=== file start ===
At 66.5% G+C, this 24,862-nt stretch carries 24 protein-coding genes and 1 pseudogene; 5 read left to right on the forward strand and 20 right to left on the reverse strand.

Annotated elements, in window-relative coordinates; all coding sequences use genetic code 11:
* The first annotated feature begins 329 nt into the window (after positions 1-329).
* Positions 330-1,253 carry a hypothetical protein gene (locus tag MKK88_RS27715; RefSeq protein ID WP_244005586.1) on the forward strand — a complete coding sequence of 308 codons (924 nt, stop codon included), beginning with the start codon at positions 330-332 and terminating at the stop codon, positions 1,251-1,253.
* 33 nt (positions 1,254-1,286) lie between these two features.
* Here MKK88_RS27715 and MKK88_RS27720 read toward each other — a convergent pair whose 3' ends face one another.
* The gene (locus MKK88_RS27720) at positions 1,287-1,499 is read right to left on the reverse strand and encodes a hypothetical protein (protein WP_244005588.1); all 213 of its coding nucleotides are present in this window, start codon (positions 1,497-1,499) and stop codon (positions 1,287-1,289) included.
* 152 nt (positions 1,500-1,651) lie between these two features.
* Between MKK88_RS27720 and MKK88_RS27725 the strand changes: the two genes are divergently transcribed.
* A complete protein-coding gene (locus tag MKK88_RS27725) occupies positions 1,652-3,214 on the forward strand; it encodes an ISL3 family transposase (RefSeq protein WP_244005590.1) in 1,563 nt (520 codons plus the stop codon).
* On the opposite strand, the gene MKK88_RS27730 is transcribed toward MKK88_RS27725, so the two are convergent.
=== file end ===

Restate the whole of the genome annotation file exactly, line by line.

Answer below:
At 66.5% G+C, this 24,862-nt stretch carries 24 protein-coding genes and 1 pseudogene; 5 read left to right on the forward strand and 20 right to left on the reverse strand.

Annotated elements, in window-relative coordinates; all coding sequences use genetic code 11:
* The first annotated feature begins 329 nt into the window (after positions 1-329).
* Positions 330-1,253 carry a hypothetical protein gene (locus tag MKK88_RS27715; RefSeq protein ID WP_244005586.1) on the forward strand — a complete coding sequence of 308 codons (924 nt, stop codon included), beginning with the start codon at positions 330-332 and terminating at the stop codon, positions 1,251-1,253.
* 33 nt (positions 1,254-1,286) lie between these two features.
* Here MKK88_RS27715 and MKK88_RS27720 read toward each other — a convergent pair whose 3' ends face one another.
* The gene (locus MKK88_RS27720) at positions 1,287-1,499 is read right to left on the reverse strand and encodes a hypothetical protein (protein WP_244005588.1); all 213 of its coding nucleotides are present in this window, start codon (positions 1,497-1,499) and stop codon (positions 1,287-1,289) included.
* 152 nt (positions 1,500-1,651) lie between these two features.
* Between MKK88_RS27720 and MKK88_RS27725 the strand changes: the two genes are divergently transcribed.
* A complete protein-coding gene (locus tag MKK88_RS27725) occupies positions 1,652-3,214 on the forward strand; it encodes an ISL3 family transposase (RefSeq protein WP_244005590.1) in 1,563 nt (520 codons plus the stop codon).
* On the opposite strand, the gene MKK88_RS27730 is transcribed toward MKK88_RS27725, so the two are convergent.